How Does God Love Us?

For those whom he foreknew he also predestined to be conformed to the image of his Son, in order that he might be the firstborn among many brothers. And those whom he predestined he also called, and those whom he called he also justified, and those whom he justified he also glorified. —Romans 8:29-30

How does God love us? Sometimes we feel unloved. But when I feel unloved by God, it’s because I don’t love God. The problem is the darkness in my own heart. Back in the Old Testament God said to his people, “I have loved you.” And they replied, “How have you loved us?” (Malachi 1:2). In other words, “Okay, God, you say you love us. Give us a for-instance.” That’s our own darkness and arrogance. If we want to find the love of God, we have to look where he has located his love. So here’s what we need to think about. How would someone like God love someone like me or you? We can’t define for him how he should love us. We would make it way too small. So, how would someone like God love someone like me, someone like you? God is not going to love us with health and wealth and prosperity. God is not going to love us with cultural and political dominance. God is not going to love us with perfect designer lives. Let’s find out how God loves us, and let’s embrace him wholeheartedly today.

In Romans 8:29-30 Paul steps back and looks at the whole sweep of the purpose of God stretching from eternity past, through time, into eternity future, and he sees the love of God that will never let us go. There is at the heart of the universe a love too great to be limited to what we deserve. There is in the deepest regions of the being of God a determination not to settle the score with us but to free us from everything that condemns us and binds us. God knows how to love. His purpose is to love. Paul has just told us, in verse 28, that God has a purpose for us: “. . . those who are called according to his purpose.” Now, in verses 29-30, he tells us what God’s purpose is, so that we can see ourselves there, personally caught up in a love such as only God can love. We see five verbs describing the purpose of God – foreknew, predestined, called, justified, glorified. That’s how God loves. Let’s get inside it.

For those whom God foreknew…

What does that mean? It doesn’t mean that, before time began, God looked down through the corridor of history and foresaw who would love him, and it was those people he decided to love. Paul can’t mean that. You can see here that those whom God foreknew he also predestined to be conformed to Christ. Back in eternity past, God could foresee everyone throughout history, but not everyone ends up like Christ. So God’s foreknowledge has to be more than mere foresight, mere awareness.

What then does it mean that God foreknew us? The Bible is saying that in eternity past God chose you. And the cool thing is, he didn’t choose you the way a computer chooses you, the way you get chosen for a mass-mailing catalog. God chose you by knowing you, by setting his heart on you. He made the first move toward you. He foreknew you, he set his love on you in advance. He could see that you would not love him first. But your hard heart didn’t stop God. He started loving you a long time ago, before you even knew it.

In the Old Testament God says to his people, “You only have I known out of all the nations” (Amos 3:2). Obviously, God is aware of every nation. But God knew his people with loving choice, the way a man loves his wife. In fact, one English version translates that verse in Amos, “You only have I chosen . . . .” That’s how God foreknew us. He didn’t wait for us to feel any warmth toward him. He didn’t even wait for history to get going. The Bible says, “He chose us in Christ before the creation of the world” (Ephesians 1:4). He wasn’t stuck with us. He chose us. That’s how God loves.

Nobody gets through this life without being rejected, and it is so painful. Human love lets us down. But if you’ve given your heart to Jesus, he wants you to know you have not been rejected, not by anyone whose opinion matters. You have been chosen and known and loved as only God can choose and know and love. Your story had its deepest beginning in the love of God, and nobody can change that.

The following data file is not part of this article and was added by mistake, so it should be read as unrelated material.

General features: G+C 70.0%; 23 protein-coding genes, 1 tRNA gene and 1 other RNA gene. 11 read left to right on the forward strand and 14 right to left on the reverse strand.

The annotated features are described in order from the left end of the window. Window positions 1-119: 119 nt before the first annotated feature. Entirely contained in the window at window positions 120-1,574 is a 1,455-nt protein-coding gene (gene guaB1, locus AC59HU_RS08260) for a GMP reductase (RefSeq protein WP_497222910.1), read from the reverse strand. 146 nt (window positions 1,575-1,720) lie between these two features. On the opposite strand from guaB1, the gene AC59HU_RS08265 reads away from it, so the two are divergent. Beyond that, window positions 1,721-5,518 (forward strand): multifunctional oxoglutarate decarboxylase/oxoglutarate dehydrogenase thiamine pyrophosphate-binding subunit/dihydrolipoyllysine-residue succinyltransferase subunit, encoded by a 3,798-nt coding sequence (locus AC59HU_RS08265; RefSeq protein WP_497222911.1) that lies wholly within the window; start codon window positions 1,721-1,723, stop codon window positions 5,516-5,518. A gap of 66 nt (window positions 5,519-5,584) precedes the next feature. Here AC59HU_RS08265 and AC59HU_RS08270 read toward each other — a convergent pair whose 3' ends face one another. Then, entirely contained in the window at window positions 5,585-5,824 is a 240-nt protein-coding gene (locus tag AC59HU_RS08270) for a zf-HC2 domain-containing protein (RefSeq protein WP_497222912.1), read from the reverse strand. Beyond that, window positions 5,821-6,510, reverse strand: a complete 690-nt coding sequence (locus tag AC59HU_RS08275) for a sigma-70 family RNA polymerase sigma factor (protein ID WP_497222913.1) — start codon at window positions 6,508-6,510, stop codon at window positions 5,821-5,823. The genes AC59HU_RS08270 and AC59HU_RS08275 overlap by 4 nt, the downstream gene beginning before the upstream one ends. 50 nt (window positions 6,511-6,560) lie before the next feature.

…he also predestined to be conformed to the image of his Son, in order that he might be the firstborn among many brothers.

Do you see how Paul is linking one act of God’s love with the next? Those whom God foreknew he also predestined. It’s a package. If you’re in on one part of it, you have everything. And do you see the pre- prefix in “pre-destined,” like the fore- prefix in “fore-knew”? We’re still back in eternity past. So, God loved us way back then in still another way. How did God love us? God predetermined our final destiny – “pre + destine.” When he chose us, he also decided for us how it’ll all turn out – that we will be with Christ, like Christ, to the glory of Christ, forever. And Jesus will not be ashamed to be our brother. That’s how God loved us – he redefined our destiny as one with the glorious destiny of his own Son.

I know that some people have a problem with predestination. But it is in the Bible. And we can glad it is. Why? Because we have the spirituality of hamsters. If God had left our destiny up to us alone, what would we do with it? Look at us. Look at the way we live, look at what we do to our bodies, look at the way we use our time, our money, our opportunity in life. I don’t think historians will look back on us and say, “They lived with a sense of destiny, they lived with a sense of greatness.” Our culture trivializes us, and we accept it. God doesn’t. God dignifies us. He paints a new picture of our eternal destiny, and it’s glorious. You’re not a piece of trash. God has a purpose for you, and his purpose for you is magnificence, like his own Son. You can and must live with a sense of the grandeur of your life because God loved you enough to unite your destiny with the glory of his own Son. It’s already decided. Now you can live in expectancy. God is making you into someone great. That’s how God loves.

And those whom he predestined he also called.

Now we move from eternity past into our actual experience in the here and now. How does God love us? He gets involved in our subjectivity. He didn’t hold out until we called to him. He called us. It happened for you at your conversion. Maybe it was a blinding flash all in a moment, or maybe it was a slow process of growing realization. There is no one-size-fits-all conversion experience. But everyone whom God foreknew and predestined he also called. He gave you the gift of faith. He gave you the gift of repentance. Were you really engaging with him yourself? Of course. But only because he loved you enough to wake you up. A hymn-writer put it this way:

I sought the Lord, and afterward I knew
he moved my soul to seek him, seeking me;